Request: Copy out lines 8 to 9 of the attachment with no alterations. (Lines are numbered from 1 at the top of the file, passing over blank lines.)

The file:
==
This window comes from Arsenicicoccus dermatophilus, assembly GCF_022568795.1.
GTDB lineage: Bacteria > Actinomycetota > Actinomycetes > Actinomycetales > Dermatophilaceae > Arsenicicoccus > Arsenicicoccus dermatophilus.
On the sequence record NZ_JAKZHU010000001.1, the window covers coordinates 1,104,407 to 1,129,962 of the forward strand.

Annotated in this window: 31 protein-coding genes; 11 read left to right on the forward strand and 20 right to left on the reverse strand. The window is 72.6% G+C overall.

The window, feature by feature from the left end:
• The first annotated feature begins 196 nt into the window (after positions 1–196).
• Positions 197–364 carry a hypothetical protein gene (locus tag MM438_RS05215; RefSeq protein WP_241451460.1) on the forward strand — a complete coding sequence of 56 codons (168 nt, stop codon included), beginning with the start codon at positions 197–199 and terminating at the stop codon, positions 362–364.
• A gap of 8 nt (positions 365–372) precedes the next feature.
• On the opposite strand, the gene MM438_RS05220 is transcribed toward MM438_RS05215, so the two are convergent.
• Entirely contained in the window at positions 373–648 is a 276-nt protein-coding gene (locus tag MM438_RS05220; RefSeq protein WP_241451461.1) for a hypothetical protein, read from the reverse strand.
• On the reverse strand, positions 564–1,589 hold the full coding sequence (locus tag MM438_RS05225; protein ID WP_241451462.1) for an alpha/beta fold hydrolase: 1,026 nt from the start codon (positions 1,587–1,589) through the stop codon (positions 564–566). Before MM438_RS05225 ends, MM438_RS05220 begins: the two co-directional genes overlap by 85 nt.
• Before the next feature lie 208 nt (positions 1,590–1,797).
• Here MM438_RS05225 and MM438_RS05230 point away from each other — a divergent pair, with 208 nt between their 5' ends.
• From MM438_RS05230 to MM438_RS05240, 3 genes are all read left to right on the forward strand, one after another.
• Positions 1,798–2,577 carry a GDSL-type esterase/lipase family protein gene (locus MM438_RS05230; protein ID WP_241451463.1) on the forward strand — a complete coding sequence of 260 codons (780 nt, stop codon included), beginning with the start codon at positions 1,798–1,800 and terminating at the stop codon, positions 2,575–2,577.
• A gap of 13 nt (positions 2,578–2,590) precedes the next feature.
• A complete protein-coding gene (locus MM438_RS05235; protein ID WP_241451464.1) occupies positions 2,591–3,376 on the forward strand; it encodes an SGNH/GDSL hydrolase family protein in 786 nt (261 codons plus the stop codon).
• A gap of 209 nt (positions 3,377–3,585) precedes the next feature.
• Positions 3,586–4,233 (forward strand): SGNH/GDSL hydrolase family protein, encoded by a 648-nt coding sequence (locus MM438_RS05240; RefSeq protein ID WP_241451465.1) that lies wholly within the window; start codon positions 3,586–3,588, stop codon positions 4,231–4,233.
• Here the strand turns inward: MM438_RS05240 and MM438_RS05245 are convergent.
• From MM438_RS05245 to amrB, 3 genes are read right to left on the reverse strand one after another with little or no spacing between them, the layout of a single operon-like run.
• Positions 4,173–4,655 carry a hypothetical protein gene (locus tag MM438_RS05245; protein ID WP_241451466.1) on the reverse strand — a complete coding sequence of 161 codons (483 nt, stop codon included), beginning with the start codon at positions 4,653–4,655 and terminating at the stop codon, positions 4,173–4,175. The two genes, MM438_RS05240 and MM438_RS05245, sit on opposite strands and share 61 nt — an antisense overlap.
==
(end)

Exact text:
• A gap of 8 nt (positions 365–372) precedes the next feature.
• On the opposite strand, the gene MM438_RS05220 is transcribed toward MM438_RS05215, so the two are convergent.